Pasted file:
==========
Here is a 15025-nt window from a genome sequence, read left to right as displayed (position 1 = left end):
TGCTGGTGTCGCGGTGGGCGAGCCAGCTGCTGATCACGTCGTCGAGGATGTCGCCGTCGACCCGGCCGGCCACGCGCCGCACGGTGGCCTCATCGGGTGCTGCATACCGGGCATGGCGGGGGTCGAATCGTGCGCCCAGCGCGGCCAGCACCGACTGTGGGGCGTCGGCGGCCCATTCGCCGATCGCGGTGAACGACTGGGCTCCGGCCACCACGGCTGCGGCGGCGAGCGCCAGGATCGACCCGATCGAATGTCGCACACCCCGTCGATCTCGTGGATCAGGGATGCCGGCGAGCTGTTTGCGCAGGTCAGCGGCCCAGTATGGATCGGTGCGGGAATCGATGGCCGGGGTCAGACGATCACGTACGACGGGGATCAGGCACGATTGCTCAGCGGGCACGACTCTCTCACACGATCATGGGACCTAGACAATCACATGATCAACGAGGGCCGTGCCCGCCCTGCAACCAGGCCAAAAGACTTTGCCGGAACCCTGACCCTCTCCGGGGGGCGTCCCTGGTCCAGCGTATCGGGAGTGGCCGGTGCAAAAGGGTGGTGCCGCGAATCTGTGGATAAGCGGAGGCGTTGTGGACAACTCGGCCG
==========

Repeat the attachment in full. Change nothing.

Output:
Here is a 15025-nt window from a genome sequence, read left to right as displayed (position 1 = left end):
TGCTGGTGTCGCGGTGGGCGAGCCAGCTGCTGATCACGTCGTCGAGGATGTCGCCGTCGACCCGGCCGGCCACGCGCCGCACGGTGGCCTCATCGGGTGCTGCATACCGGGCATGGCGGGGGTCGAATCGTGCGCCCAGCGCGGCCAGCACCGACTGTGGGGCGTCGGCGGCCCATTCGCCGATCGCGGTGAACGACTGGGCTCCGGCCACCACGGCTGCGGCGGCGAGCGCCAGGATCGACCCGATCGAATGTCGCACACCCCGTCGATCTCGTGGATCAGGGATGCCGGCGAGCTGTTTGCGCAGGTCAGCGGCCCAGTATGGATCGGTGCGGGAATCGATGGCCGGGGTCAGACGATCACGTACGACGGGGATCAGGCACGATTGCTCAGCGGGCACGACTCTCTCACACGATCATGGGACCTAGACAATCACATGATCAACGAGGGCCGTGCCCGCCCTGCAACCAGGCCAAAAGACTTTGCCGGAACCCTGACCCTCTCCGGGGGGCGTCCCTGGTCCAGCGTATCGGGAGTGGCCGGTGCAAAAGGGTGGTGCCGCGAATCTGTGGATAAGCGGAGGCGTTGTGGACAACTCGGCCG